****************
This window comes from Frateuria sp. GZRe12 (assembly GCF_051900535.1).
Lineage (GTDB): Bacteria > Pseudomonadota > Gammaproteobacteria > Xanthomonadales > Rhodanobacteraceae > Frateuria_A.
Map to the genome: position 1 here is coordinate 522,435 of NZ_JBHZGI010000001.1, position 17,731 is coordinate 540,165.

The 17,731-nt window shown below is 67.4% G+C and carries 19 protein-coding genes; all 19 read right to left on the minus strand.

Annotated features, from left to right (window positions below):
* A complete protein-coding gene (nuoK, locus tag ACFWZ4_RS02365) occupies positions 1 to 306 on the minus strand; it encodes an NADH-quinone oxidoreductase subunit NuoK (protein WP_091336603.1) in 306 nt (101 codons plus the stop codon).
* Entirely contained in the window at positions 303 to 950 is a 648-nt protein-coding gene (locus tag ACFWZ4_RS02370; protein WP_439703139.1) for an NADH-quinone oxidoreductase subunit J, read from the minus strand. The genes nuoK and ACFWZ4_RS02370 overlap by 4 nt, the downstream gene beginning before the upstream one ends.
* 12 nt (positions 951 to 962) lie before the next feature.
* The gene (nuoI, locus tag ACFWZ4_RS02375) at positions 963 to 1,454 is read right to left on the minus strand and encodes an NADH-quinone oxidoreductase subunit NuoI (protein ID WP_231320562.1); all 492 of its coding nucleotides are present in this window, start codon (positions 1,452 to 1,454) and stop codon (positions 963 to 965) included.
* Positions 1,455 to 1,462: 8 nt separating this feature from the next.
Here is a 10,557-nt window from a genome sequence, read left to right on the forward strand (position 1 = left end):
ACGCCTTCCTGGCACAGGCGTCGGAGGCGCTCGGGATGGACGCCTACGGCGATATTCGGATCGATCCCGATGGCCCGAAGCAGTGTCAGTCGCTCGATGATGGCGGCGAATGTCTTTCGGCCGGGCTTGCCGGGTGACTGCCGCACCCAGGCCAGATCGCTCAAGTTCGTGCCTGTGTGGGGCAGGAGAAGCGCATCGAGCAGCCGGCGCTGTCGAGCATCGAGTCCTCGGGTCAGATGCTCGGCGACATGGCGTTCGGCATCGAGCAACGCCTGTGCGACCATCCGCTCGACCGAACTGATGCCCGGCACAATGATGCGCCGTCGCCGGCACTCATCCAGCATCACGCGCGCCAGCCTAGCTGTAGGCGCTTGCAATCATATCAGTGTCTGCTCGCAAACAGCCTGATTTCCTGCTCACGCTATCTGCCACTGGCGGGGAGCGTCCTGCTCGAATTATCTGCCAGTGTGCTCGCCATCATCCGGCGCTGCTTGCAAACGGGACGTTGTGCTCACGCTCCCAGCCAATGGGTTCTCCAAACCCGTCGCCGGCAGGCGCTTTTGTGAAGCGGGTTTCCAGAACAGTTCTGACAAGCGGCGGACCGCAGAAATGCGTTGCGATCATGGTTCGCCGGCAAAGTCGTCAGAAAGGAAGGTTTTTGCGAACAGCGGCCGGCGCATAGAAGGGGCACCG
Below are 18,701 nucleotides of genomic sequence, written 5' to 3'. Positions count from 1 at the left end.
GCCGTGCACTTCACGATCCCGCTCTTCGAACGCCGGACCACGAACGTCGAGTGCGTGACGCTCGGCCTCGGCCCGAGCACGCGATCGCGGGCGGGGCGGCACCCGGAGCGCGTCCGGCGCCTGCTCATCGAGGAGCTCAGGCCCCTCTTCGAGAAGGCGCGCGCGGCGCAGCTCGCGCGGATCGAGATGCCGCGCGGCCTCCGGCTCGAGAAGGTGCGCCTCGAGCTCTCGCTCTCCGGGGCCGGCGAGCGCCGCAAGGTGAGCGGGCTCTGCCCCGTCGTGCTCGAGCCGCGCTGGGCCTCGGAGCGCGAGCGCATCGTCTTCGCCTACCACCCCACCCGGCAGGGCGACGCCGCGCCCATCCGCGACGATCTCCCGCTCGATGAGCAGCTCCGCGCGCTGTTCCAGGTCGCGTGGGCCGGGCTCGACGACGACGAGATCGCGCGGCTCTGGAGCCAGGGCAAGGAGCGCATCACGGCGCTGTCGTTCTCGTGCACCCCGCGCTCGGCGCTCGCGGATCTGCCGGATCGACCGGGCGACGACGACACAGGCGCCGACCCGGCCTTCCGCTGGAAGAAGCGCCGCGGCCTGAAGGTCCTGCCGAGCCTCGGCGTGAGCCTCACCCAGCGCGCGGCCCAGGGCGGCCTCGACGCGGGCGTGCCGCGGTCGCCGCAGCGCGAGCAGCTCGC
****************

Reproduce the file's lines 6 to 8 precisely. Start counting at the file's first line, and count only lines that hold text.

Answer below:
* A complete protein-coding gene (nuoK, locus tag ACFWZ4_RS02365) occupies positions 1 to 306 on the minus strand; it encodes an NADH-quinone oxidoreductase subunit NuoK (protein WP_091336603.1) in 306 nt (101 codons plus the stop codon).
* Entirely contained in the window at positions 303 to 950 is a 648-nt protein-coding gene (locus tag ACFWZ4_RS02370; protein WP_439703139.1) for an NADH-quinone oxidoreductase subunit J, read from the minus strand. The genes nuoK and ACFWZ4_RS02370 overlap by 4 nt, the downstream gene beginning before the upstream one ends.
* 12 nt (positions 951 to 962) lie before the next feature.